Good to see you peddling the anti-war party line Mr Simpson, pity it isn't based on fact. The point of the invasion with regards to WMD was that there was this UN resolution passed in 1991 that Saddam Hussein was flouting. Even when threatened with war in 2002 he failed to come clean. Not only did Saddam Hussein deliberately and continuously obfuscate the state of his WMD program, he also, and equally deliberately, maintained the core research teams and equipment for it. It wasn't just about destroying WMD, it was also about stopping Iraq from making and using more.
As for democracy in the Middle East. It is true there has been no sudden conversion of regimes towards democratic rule but Iraq itself has become considerably more democratially governed. Lebanon has to some degree overthrown the yoke of the Syrians and even in Saudi Arabia there is slightly more representative government than before
Nothing new in any of this, of course. Anti-war commentators have repeated it all again and again, while pro-war commentators mostly avoid mentioning any of it.
And anti-war commentators still fail to note the anti-terrorism part of the invasion. It may not have been entirely deliberate but opinion polls throughout the Middle East show far lower support for suicide bombing than they did before the invasion, perhaps because they have seen how such tactics hurt their fellow (mostly Sunni) Arabs.
More importantly, the war has shown the limits of American power. It is clear the United States can only manage to fight two small wars at a time.
Iraq and Afghanistan have stretched the US armed forces almost to breaking point. America after the invasion of Iraq is no longer the superpower it was before.
Really? Breaking point? Two small wars? umm no. The US has decided not to simply kill large numbers of civilians to get at its enemies and their supporters. If the US wanted to it could quite literally bomb these places back into the stone age (some might argue that Afghanistan has barely graduated from it) and leave the surviving inhabitants to starve to death. The reason why the US military is stretched is that it is not fighting a war it is occupying conquered but not completely pacified territory. Occupation is not a war even if soldiers are used for both. If a major conflict (China say) were to occur the US could simply leave Iraq and Afghanistan to fester under some kind of blockade, it isn't doing so because it can afford not to.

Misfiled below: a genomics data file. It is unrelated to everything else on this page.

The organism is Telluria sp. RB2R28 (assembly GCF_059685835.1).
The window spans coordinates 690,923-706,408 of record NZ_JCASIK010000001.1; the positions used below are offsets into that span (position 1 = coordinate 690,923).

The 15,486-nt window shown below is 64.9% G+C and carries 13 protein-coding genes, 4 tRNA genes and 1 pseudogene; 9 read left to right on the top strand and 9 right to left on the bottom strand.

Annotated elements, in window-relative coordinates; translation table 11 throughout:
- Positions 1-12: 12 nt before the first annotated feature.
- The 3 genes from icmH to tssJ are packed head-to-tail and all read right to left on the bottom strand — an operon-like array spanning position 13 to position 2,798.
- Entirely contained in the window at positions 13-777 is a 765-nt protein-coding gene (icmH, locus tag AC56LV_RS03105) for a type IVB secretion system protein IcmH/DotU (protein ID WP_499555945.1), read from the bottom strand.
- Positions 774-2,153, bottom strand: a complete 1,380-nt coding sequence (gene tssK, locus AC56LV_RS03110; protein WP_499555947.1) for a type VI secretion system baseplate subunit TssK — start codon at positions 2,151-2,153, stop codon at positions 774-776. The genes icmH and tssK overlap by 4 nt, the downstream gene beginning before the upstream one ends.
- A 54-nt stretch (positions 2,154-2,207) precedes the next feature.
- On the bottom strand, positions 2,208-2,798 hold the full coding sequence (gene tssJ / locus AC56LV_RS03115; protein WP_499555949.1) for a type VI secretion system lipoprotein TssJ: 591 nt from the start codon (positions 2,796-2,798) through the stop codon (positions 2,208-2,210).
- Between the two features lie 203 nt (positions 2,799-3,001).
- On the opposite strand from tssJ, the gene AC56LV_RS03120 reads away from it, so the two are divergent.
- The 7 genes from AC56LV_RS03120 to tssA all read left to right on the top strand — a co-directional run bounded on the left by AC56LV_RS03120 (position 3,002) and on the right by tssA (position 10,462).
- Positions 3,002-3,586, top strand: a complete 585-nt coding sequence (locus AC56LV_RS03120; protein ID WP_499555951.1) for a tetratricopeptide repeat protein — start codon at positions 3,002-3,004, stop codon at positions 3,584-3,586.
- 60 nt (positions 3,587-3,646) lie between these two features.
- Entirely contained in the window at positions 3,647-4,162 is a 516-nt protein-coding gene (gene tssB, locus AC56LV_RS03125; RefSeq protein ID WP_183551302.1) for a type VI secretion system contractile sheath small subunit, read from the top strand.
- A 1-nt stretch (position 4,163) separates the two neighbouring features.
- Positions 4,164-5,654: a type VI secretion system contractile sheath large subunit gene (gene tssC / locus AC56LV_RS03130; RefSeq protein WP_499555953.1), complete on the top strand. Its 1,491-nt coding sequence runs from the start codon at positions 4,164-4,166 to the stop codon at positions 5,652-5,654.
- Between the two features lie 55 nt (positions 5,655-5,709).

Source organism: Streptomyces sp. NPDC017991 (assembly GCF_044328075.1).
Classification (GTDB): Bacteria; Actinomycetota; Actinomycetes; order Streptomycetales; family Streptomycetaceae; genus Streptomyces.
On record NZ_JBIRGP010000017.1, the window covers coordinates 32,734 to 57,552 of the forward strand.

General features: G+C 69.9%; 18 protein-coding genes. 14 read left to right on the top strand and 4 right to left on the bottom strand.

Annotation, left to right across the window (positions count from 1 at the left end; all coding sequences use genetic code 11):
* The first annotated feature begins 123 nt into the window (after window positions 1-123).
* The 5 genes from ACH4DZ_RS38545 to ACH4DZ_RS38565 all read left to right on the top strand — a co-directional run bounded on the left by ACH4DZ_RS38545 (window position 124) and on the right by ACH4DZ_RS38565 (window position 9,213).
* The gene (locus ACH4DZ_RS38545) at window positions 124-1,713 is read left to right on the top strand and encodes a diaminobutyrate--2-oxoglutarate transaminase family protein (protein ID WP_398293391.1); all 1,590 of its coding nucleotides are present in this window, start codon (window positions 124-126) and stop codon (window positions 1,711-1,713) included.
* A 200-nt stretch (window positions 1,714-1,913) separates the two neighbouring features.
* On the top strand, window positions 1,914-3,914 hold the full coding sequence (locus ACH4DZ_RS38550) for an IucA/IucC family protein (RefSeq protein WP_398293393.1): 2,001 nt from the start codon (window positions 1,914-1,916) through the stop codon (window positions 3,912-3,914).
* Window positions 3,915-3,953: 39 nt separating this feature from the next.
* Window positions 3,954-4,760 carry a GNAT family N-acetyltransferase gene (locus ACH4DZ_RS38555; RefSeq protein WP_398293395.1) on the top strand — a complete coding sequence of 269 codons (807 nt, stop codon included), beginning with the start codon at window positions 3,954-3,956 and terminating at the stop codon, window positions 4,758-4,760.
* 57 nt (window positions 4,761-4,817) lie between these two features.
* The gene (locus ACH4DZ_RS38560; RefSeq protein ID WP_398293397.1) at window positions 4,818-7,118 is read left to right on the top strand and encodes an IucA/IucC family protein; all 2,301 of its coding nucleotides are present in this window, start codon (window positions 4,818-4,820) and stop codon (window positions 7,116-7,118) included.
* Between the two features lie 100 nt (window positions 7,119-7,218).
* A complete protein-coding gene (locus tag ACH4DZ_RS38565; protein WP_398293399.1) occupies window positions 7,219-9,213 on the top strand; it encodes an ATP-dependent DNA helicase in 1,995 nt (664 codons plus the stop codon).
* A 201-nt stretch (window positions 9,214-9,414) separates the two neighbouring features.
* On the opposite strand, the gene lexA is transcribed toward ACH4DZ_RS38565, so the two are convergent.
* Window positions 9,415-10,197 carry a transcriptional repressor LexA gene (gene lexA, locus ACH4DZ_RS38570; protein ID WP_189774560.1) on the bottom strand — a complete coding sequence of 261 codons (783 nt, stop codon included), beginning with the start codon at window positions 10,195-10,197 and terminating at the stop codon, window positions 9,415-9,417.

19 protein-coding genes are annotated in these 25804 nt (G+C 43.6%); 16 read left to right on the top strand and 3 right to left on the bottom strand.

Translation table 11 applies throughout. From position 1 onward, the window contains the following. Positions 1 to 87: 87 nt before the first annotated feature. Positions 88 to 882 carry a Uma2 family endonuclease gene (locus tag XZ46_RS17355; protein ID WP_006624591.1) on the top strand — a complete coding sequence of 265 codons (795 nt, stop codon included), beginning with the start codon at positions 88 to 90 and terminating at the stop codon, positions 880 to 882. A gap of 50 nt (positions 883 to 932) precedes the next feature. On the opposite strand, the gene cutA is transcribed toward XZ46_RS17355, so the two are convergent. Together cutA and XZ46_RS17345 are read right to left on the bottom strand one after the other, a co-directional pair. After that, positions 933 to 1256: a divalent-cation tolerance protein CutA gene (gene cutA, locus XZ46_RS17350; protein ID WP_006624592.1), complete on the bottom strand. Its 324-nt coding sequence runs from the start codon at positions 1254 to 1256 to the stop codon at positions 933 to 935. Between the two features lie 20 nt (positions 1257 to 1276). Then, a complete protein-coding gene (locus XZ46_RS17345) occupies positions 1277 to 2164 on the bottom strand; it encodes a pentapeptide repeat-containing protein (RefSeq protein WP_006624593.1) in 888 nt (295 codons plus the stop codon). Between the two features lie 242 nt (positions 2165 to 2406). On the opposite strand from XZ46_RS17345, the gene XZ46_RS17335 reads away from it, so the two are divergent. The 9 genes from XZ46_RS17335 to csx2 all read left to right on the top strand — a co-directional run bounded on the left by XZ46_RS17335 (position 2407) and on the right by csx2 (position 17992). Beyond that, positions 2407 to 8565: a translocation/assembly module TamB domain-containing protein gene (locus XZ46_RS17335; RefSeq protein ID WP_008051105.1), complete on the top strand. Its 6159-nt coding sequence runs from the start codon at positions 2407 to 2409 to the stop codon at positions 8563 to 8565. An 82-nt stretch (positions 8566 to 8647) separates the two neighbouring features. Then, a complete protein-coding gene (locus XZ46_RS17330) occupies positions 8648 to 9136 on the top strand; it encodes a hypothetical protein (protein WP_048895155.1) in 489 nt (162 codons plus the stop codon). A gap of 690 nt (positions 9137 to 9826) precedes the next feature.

Yet American resilience and inventive power seem to have turned the corner here, at least in military terms. Tactics which were losing the war have been abandoned, and new, more intelligent tactics have taken their place.
Now, the American forces are engaged in fighting a rearguard action, winning time during which the long-term decisions can be taken about withdrawal or some form of continuing presence here.
Gosh it has to hurt to admit that actually the "surge" is working and that Iraq is better. No doubt that is why Mr Simpson calls success a "rearguard action", thereby demonstrating, yet again, his military cluelessness. Rearguards are used for defense when you are being driven out. If Iraq is peaceful then by definition the US isn't being driven out and hence this isn't a rearguard action. Soldiers leaving once peace has been achieved is more usually called "Victory" or "Mission Accomplished". Either that or the 1990s drawdown of UK troops in Germany was a rearguard action against the forces of Nazism and/or Soviet Communism.
Some people - for instance Senator John McCain, the Republican candidate for the White House - will no doubt call this rearguard action a success. He may even be tempted to call it a victory.
Yet at present it is hard to think of it as particularly successful.
So "Tactics which were losing the war have been abandoned, and new, more intelligent tactics have taken their place" but yet this is not a success. Fair enough we are not yet completely victorious but the trends seem to be heading that way.
On Monday, Vice-President Dick Cheney came to Baghdad and talked about "the phenomenal improvement in security". That day more than 60 Iraqis were killed in bomb attacks.
He had to travel with unprecedented numbers of bodyguards, even though he never left the heavily defended Green Zone. Two mortar rounds hit the Zone while he was there.
None of this feels like a phenomenal improvement in security.
Leave aside the mere possibility that, you know, the 'insurgents' might deliberately notch up their attacks when they know Cheney and the media circus is in town, John Simpson either skipped mid 2006 - mid 2007 in Iraq or he is a liar. The Brookings Institute has a series of graphs in this PDF that show just how much of an improvement there has been since a year ago. Consider this graph of "multi-fatality bombings" as an example - it is not the only graph that shows a drop but its a pretty good one.
In December 2006 to February 2007 (Jan to Mar?) we have totals of 1254,862 and 1690 wounded and 574, 429 and 704 killed respectively for grand totals of 3806 and 1707 for wounded and killed. In the same three months December 2007 - February 2008 the numbers are 459, 466 and 406 wounded and 211, 211 and 281 killed for totals of 1331 and 703 respectively. My maths says than this is roughly a third the number of wounded and about 40% of the number killed. If that isn't a "phenomenal improvement in security" then what is?
Still, ever since the start of 2007, when Gen David Petraeus started introducing radically new tactics, the war has entered a different phase.
The various elements in the insurgency have been divided, the Mehdi Army has been persuaded to keep its head down, and the American and Iraqi forces have gone on the offensive, denying their enemy the chance to dig in and control territory.